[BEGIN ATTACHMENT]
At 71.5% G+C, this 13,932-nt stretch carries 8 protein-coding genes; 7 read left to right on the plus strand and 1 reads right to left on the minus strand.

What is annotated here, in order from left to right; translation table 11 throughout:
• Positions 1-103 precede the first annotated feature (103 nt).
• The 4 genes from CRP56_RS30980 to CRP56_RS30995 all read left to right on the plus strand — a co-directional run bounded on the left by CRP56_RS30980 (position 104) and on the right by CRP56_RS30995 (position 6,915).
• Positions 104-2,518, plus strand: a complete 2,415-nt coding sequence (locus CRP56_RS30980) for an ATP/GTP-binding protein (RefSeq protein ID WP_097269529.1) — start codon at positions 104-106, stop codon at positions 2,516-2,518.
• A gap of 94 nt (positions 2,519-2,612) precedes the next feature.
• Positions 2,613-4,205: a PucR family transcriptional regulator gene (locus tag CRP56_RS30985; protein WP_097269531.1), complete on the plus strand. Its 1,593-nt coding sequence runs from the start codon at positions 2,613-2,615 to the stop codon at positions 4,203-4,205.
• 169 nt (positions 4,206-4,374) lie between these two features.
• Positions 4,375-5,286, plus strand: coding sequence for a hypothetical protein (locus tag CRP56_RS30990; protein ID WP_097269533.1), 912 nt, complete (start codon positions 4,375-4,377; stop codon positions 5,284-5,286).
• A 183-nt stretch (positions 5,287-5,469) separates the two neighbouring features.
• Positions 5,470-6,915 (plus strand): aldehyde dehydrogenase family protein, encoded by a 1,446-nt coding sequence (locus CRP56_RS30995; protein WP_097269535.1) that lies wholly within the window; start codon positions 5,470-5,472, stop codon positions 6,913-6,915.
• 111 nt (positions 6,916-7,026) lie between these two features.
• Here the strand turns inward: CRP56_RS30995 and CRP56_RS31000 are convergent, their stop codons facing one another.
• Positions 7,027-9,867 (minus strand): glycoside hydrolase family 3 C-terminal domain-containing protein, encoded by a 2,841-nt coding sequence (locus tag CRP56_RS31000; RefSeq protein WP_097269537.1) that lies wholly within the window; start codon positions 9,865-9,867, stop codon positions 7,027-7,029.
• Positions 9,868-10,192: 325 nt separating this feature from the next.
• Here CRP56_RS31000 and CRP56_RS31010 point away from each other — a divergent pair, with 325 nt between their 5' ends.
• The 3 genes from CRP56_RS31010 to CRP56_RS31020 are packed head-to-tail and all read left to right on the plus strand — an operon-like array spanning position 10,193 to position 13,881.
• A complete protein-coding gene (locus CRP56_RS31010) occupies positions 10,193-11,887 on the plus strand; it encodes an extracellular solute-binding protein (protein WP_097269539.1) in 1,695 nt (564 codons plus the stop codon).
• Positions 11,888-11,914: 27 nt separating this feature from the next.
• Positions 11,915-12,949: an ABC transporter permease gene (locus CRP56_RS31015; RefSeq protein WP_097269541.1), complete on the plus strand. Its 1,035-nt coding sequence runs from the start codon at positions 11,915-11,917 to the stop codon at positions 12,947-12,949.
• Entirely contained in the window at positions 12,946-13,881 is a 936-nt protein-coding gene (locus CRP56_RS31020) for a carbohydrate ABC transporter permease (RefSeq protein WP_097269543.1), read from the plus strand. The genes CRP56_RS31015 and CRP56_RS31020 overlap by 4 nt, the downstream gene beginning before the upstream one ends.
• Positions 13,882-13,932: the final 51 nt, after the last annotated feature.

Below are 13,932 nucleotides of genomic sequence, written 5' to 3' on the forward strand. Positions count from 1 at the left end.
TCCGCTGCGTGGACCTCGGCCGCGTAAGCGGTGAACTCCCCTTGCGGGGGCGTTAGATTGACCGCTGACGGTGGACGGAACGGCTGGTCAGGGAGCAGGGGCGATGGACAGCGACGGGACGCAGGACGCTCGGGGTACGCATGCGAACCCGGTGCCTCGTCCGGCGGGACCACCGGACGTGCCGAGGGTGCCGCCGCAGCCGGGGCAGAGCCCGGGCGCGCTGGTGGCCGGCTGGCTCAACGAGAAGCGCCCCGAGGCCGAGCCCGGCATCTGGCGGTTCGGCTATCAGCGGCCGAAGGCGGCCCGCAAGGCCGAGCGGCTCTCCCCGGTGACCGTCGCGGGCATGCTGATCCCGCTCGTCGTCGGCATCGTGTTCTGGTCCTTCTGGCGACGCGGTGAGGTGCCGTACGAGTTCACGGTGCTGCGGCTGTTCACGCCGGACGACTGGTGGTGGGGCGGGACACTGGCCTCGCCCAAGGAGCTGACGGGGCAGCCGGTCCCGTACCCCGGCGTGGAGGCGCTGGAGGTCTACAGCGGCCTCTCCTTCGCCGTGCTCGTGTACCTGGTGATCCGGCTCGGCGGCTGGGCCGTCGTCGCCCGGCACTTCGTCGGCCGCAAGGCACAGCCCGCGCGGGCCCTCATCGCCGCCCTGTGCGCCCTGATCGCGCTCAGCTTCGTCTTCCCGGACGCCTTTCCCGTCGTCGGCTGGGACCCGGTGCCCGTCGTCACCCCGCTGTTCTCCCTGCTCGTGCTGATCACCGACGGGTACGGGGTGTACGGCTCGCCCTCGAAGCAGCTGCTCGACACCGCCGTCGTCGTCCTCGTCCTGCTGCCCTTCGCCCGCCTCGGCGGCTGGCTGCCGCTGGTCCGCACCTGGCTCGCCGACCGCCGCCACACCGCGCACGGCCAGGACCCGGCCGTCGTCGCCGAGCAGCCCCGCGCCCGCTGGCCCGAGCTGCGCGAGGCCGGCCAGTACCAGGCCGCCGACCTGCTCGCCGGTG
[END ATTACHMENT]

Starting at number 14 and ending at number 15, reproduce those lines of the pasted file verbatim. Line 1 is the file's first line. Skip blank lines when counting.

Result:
• Positions 7,027-9,867 (minus strand): glycoside hydrolase family 3 C-terminal domain-containing protein, encoded by a 2,841-nt coding sequence (locus tag CRP56_RS31000; RefSeq protein WP_097269537.1) that lies wholly within the window; start codon positions 9,865-9,867, stop codon positions 7,027-7,029.
• Positions 9,868-10,192: 325 nt separating this feature from the next.